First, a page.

Cancer Fund for Children: The Power of a Jar

14 May 2020 Amanda Brobyn    Last updated: 14 May 2020

With NI's share of the charities finance package agreed but not yet delivered, we asked Cancer Fund for Children (CFC) to tell us how they're coping financially while still hanging on to their core values.

Cancer Fund for Children supports some of the most vulnerable groups of children in Northern Ireland. What you might not know is that it also supports children whose parents have been diagnosed with cancer. So, whether you're a child with the disease or sitting back helplessly watching a parent struggle, Cancer Fund for Children is there, either way.

We caught up with Neil Symington, Community Services Manager, and asked him to tell us about the lockdown's biggest impact and what, if anything, they could do to mitigate it.

"We had a group of young people aged between 8-11 and 12-17 who were supposed to go on a series of residential breaks, as part of their group work programme, so they could understand that they weren't alone with cancer and share their common experiences with each other. But then lockdown happened and all of these residential trips had to be cancelled."

While finding out more about the emotional and psychological benefit to these residential breaks, we learnt that CFC did something extra special and actively went out of their way to encourage families to talk about feelings; particularly for one another.

"In between the second and third residential breaks, young people are invited to design their own jar, with positive and uplifting messages about themselves and statements from one another. These are then presented back to during their final residential. Also inside, there's a message from their families saying all the things they find truly amazing about them - and this is all done without the young people knowing. Many families often don't take or find the time to say how they really feel, so our 'Power Jar' is a really positive way of affirming how much we love someone."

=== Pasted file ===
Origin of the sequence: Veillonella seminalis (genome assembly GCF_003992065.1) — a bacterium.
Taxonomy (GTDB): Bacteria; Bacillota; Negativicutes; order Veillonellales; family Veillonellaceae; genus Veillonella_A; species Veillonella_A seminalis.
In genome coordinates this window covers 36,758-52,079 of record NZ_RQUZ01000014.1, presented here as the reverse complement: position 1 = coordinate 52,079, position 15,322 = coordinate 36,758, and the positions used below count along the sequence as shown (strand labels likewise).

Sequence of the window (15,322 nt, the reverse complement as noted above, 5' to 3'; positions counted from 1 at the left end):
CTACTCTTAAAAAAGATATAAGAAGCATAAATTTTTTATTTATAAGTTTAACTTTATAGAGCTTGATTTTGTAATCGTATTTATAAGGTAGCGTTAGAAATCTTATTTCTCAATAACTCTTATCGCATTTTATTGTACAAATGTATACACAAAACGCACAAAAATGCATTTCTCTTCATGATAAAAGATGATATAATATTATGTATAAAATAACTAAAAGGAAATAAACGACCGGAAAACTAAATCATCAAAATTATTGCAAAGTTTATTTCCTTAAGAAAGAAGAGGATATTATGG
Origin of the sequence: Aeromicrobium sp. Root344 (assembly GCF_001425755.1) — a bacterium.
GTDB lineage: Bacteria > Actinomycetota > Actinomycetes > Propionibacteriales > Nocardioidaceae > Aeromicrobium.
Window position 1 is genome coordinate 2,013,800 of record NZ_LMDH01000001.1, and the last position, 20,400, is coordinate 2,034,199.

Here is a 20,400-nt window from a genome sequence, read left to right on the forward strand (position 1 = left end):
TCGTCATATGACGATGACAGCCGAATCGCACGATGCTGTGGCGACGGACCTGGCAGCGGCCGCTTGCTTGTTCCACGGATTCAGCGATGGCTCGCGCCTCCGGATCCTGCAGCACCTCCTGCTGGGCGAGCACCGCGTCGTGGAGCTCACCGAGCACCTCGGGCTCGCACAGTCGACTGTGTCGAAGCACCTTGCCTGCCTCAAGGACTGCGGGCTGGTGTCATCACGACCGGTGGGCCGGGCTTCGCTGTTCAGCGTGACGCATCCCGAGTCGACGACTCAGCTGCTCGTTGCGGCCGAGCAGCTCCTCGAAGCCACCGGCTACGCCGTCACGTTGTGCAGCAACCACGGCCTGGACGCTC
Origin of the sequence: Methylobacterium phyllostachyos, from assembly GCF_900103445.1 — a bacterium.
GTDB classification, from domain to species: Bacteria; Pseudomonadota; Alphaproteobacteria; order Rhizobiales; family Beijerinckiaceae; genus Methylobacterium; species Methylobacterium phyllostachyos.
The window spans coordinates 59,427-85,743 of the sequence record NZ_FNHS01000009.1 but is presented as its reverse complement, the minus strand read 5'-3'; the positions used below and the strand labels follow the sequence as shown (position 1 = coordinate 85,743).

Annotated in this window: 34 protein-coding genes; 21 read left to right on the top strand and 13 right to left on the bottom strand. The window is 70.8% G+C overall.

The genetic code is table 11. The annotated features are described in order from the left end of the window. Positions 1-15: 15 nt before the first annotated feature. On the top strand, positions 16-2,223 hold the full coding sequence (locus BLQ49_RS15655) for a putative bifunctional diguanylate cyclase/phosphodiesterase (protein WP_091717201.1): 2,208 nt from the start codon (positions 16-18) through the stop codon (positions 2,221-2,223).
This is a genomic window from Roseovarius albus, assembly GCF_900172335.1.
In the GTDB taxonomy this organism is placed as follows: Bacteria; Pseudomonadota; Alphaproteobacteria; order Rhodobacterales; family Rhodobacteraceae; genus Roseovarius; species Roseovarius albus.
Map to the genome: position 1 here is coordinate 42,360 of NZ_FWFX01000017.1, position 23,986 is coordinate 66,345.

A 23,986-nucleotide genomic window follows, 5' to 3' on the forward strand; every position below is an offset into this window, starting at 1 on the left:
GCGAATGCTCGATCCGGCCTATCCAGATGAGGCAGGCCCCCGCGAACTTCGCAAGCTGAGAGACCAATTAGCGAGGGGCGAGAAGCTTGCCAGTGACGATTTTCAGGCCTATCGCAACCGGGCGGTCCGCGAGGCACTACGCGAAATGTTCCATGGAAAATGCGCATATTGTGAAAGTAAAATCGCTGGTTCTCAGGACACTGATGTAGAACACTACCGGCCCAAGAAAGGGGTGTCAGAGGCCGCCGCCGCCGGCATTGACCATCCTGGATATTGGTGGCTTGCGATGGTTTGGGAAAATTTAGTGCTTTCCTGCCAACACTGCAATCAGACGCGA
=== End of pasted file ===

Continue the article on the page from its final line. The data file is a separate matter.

We asked about an alternative to the residential breaks and how some of their core activities can now continue with social distancing. What we learned was that while we are all doing our best to flatten the coronvirus curve, emotional exchanges at CFC certainly aren't under lockdown. In fact, they're at a peak and thriving, thanks to the efforts of a much reduced team, as the charity has been forced to take support from the Government's Job Retention Scheme.

But CFC's group work, Care Free Choir, and other support has continued on, as has the 'Power Jar' initiative; just behind closed doors and thanks to the technicalities of Zoom. Here's what one family had to say about the words they exchanged as part of this critical healing process.

"It was really therapeutic to write to my daughter. It gave me the opportunity to say all the things I wanted to say, without getting upset. It allowed me to plan what I wanted to say, so she knew how I thought and felt, as well as my hopes and beliefs. I found the whole exercise was positive and gave me the opportunity to tell my daughter how I felt about her. I was able to answer many of the questions I know she has been too frightened to ask me in the past. I am so glad I've done this."  Anon mum

"It felt really good to receive my letter from mum. I loved how positive it was and it made me remember stuff that I had previously forgotten about..." Anon daughter

If you would like to learn more about Cancer Fund for Children and how you can support them or you are looking for support, please visit their website for more information.

 

The opinions, views or comments in this article do not necessarily reflect any views or policies of NICVA.
by Amanda Brobyn

Communications Officer

[email protected]

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